Genetic Structure, Diversity, and Connectivity of Alabama Black Bear (Ursus americanus) Populations
Type of DegreeMaster's Thesis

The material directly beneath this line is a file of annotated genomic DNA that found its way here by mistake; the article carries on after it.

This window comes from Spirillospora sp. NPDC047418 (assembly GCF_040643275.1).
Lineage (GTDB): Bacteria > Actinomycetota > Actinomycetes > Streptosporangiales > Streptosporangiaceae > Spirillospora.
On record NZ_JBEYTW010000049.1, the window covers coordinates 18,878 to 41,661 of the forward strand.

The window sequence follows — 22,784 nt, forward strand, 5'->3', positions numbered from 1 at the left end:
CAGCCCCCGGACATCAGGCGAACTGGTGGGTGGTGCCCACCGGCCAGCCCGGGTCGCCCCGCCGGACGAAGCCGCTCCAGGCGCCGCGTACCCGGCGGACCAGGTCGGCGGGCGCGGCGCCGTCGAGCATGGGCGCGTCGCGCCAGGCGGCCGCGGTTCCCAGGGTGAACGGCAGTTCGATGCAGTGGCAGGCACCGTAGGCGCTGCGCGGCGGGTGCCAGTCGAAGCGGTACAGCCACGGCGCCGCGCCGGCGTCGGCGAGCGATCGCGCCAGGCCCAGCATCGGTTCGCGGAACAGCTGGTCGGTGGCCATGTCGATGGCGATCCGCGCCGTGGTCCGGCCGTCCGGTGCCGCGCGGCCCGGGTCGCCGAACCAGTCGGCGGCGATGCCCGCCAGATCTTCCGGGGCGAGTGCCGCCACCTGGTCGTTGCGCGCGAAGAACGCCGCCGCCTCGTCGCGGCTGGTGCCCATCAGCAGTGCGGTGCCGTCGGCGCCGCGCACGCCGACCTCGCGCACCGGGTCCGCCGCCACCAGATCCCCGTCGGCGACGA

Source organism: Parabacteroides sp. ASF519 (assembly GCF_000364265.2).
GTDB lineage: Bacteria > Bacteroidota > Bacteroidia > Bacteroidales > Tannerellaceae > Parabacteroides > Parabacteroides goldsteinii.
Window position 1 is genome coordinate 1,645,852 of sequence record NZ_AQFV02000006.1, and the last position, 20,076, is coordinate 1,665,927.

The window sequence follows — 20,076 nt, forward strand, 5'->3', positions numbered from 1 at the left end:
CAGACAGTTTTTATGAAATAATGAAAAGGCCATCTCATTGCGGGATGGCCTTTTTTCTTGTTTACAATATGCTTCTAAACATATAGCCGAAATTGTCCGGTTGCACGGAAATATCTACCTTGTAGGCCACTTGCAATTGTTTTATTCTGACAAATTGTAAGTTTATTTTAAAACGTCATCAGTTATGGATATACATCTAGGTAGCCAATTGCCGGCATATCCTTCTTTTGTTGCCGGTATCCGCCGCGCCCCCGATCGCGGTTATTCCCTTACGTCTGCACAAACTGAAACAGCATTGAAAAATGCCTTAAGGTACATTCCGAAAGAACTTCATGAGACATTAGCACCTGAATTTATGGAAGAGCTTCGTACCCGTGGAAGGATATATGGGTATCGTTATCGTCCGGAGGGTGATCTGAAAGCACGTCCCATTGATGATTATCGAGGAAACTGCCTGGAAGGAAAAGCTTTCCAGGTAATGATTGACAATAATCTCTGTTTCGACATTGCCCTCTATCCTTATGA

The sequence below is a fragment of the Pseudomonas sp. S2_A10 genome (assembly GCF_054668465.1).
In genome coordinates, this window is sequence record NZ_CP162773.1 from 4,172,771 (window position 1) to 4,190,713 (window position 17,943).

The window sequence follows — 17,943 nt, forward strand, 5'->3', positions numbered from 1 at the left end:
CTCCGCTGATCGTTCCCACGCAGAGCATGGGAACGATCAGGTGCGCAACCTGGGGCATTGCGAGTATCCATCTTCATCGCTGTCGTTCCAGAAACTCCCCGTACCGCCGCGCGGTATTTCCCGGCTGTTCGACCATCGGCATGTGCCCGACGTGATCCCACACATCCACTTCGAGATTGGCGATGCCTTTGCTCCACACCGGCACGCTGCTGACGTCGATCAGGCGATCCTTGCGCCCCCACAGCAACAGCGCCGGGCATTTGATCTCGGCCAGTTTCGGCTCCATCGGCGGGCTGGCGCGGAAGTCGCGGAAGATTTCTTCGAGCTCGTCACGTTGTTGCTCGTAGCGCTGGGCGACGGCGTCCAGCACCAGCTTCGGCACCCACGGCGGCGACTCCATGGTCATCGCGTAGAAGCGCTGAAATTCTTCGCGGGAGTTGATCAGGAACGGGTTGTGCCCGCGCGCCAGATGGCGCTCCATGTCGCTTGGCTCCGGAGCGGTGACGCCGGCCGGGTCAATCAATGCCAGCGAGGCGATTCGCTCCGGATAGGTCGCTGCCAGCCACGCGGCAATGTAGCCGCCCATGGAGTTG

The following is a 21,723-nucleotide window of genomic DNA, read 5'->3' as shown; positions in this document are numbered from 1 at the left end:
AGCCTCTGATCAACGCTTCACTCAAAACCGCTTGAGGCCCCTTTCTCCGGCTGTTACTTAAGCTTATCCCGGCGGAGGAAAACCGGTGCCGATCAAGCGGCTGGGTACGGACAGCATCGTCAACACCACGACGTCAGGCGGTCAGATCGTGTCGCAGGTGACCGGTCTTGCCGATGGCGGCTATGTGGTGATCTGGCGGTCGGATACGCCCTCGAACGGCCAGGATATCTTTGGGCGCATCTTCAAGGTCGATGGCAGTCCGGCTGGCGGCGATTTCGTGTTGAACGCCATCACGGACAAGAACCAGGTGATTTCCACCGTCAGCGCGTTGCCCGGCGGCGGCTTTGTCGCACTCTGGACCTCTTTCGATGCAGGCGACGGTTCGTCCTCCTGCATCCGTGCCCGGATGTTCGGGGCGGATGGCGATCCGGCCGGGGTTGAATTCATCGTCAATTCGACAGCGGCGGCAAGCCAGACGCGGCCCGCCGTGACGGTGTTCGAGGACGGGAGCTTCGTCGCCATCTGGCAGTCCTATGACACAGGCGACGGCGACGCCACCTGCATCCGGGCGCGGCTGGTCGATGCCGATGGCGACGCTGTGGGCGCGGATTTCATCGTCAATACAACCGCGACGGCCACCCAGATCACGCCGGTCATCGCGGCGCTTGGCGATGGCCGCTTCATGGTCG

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Black bear (Ursus americanus) abundance and distribution has declined drastically across the southeastern United States, where a range reduction of 80% has occurred. In this study, the structure, diversity, and connectivity of two Alabama bear populations was examined from a genetic perspective. Microsatellite markers were employed to assess heterozygosity, allelic trends across populations, descriptive F-statistics, and connectivity with neighboring populations. It was confirmed that two separate subspecies occur within Alabama borders: U. a. floridanus in the Mobile River Basin (MRB) region and U. a. americanus subspecies in Northeastern Alabama (NAL) region. The MRB exemplifies major genetic concerns associated with fragmentation and isolation. Measures of genetic diversity demonstrated extreme low variability (polymorphism at 60% of loci; A = 1.58; Na = 2.000 ± 0.447 alleles; He = 0.246 ± 0.128; Ho = 0.256 ± 0.133). NAL population was confirmed as a re-colonizing front dispersing from the Smokey Mtn National Park in Tennessee. Prior to this study, bears had been absent from NAL for >100 years. The source population for NAL showed substantial genetic variability (Ho = 0.698 ± 0.061; He = 0.735 ± 0.017; Na = 6.400 ± 0.400; A = 3.12). However, due to random sampling, NAL bears are at risk for genetic loss through founders’ effect. We observed a disparate average number of alleles per loci between NAL and its source (Na = 4.000 ± 0.000 and Na = 6.400 ± 0.400 respectively). Continued genetic monitoring, research focused on habitat use, dispersal, and conservation management are imperative to ensure the long term viability of Alabama black bears.